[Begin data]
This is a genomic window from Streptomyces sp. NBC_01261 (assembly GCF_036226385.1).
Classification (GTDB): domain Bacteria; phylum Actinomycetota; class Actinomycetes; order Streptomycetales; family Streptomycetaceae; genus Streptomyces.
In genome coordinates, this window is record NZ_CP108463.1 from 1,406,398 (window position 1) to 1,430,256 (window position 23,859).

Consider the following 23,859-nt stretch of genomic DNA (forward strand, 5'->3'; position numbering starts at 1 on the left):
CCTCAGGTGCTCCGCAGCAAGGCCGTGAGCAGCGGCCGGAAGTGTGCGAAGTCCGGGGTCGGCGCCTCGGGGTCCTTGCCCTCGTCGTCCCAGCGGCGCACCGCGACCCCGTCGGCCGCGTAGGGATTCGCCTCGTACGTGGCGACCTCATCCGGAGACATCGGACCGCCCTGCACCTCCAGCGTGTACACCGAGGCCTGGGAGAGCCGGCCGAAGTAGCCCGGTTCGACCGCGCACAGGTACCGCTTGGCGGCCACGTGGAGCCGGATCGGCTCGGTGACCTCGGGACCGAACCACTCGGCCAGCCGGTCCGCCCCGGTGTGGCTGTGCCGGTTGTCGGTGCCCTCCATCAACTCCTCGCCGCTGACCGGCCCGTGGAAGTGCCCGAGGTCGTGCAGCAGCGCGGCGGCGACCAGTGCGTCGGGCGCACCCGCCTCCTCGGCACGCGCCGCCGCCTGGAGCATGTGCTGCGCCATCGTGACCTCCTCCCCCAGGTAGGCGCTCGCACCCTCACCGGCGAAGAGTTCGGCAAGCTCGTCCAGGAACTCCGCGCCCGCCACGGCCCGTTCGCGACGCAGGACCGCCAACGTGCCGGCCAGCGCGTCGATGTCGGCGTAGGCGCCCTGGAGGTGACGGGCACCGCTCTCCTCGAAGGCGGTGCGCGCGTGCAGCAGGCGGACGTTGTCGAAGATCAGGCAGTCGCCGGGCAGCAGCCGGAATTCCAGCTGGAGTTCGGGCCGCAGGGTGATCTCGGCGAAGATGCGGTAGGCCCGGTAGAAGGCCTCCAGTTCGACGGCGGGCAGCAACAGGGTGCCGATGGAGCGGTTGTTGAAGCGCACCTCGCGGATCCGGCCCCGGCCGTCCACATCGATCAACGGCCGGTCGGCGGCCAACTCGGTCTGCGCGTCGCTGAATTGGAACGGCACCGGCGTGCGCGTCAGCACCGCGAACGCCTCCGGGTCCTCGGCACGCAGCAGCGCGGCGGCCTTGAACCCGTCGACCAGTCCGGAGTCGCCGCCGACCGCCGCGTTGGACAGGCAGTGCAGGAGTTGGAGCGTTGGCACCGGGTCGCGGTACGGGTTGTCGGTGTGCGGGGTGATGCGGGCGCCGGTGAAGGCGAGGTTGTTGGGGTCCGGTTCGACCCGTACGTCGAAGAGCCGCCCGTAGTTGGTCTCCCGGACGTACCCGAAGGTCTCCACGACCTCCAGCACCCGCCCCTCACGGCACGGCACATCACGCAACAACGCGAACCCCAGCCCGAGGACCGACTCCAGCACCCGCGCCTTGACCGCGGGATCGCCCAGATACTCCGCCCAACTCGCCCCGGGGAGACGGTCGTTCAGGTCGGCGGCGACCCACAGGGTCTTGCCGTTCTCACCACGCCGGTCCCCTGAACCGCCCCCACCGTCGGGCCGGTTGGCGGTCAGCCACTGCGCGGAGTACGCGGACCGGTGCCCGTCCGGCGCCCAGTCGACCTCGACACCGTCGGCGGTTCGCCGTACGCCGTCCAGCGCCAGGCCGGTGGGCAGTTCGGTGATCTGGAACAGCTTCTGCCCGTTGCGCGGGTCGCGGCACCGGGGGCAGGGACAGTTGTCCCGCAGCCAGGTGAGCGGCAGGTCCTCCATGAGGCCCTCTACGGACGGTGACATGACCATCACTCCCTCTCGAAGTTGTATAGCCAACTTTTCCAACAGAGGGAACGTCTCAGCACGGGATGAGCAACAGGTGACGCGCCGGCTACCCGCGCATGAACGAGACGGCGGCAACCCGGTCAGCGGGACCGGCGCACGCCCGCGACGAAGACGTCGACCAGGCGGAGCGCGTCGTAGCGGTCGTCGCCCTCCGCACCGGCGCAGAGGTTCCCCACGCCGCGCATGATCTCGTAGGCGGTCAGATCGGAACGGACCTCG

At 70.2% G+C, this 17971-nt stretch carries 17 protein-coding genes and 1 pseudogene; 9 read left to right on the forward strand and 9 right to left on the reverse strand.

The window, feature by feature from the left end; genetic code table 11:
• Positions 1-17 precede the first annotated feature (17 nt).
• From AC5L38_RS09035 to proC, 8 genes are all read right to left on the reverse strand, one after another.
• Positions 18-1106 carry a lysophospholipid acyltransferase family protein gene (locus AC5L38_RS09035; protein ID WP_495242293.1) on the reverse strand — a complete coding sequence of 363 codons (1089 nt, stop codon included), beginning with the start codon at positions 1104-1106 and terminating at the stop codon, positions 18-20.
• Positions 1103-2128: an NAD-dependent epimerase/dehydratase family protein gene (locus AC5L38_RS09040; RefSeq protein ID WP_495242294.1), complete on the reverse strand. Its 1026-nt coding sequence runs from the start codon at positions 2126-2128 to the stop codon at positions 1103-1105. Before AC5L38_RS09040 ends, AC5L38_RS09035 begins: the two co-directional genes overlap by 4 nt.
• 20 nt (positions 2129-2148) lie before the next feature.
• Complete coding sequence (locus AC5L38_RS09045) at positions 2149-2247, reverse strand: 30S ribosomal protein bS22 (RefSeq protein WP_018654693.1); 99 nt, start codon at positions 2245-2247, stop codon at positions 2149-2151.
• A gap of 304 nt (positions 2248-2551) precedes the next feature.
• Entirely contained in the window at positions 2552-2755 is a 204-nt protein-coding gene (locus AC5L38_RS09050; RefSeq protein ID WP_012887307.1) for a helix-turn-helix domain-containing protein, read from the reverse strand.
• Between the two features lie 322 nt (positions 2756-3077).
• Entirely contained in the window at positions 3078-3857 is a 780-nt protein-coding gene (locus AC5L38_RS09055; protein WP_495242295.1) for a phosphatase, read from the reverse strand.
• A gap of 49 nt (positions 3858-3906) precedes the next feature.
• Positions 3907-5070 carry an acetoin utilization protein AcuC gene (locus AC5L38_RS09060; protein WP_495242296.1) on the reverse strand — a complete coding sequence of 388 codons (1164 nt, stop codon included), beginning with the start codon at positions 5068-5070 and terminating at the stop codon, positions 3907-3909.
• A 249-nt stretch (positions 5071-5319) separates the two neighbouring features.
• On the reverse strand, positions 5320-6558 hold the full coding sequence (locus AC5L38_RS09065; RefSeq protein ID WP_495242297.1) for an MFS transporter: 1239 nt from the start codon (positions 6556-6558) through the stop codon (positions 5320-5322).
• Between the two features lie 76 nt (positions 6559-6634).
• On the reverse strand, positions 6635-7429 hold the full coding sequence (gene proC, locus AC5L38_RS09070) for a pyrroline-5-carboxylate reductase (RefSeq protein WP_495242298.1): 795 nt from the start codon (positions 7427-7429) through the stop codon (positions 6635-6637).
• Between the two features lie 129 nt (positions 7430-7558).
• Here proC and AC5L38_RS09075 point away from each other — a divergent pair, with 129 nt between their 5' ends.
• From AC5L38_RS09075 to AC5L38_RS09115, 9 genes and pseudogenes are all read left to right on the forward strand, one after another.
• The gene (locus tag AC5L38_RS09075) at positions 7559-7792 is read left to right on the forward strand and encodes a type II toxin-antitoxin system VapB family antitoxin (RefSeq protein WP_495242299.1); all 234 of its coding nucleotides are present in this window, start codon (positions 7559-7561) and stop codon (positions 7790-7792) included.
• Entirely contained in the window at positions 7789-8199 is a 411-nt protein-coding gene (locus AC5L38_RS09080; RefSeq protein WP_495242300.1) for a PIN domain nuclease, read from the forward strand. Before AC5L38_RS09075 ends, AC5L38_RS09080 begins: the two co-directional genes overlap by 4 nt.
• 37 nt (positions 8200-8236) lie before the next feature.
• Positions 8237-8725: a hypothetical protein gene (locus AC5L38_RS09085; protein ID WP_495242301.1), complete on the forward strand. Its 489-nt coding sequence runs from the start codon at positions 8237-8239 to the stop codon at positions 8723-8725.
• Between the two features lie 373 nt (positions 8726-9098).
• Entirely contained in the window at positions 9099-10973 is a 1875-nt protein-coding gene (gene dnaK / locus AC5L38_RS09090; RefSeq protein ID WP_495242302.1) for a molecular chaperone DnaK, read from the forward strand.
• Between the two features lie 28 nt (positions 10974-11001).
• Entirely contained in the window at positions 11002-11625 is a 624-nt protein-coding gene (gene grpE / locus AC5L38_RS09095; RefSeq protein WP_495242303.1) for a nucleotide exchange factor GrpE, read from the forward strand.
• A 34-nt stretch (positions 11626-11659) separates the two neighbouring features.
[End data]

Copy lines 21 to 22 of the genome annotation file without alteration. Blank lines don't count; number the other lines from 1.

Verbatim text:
• On the reverse strand, positions 5320-6558 hold the full coding sequence (locus AC5L38_RS09065; RefSeq protein ID WP_495242297.1) for an MFS transporter: 1239 nt from the start codon (positions 6556-6558) through the stop codon (positions 5320-5322).
• Between the two features lie 76 nt (positions 6559-6634).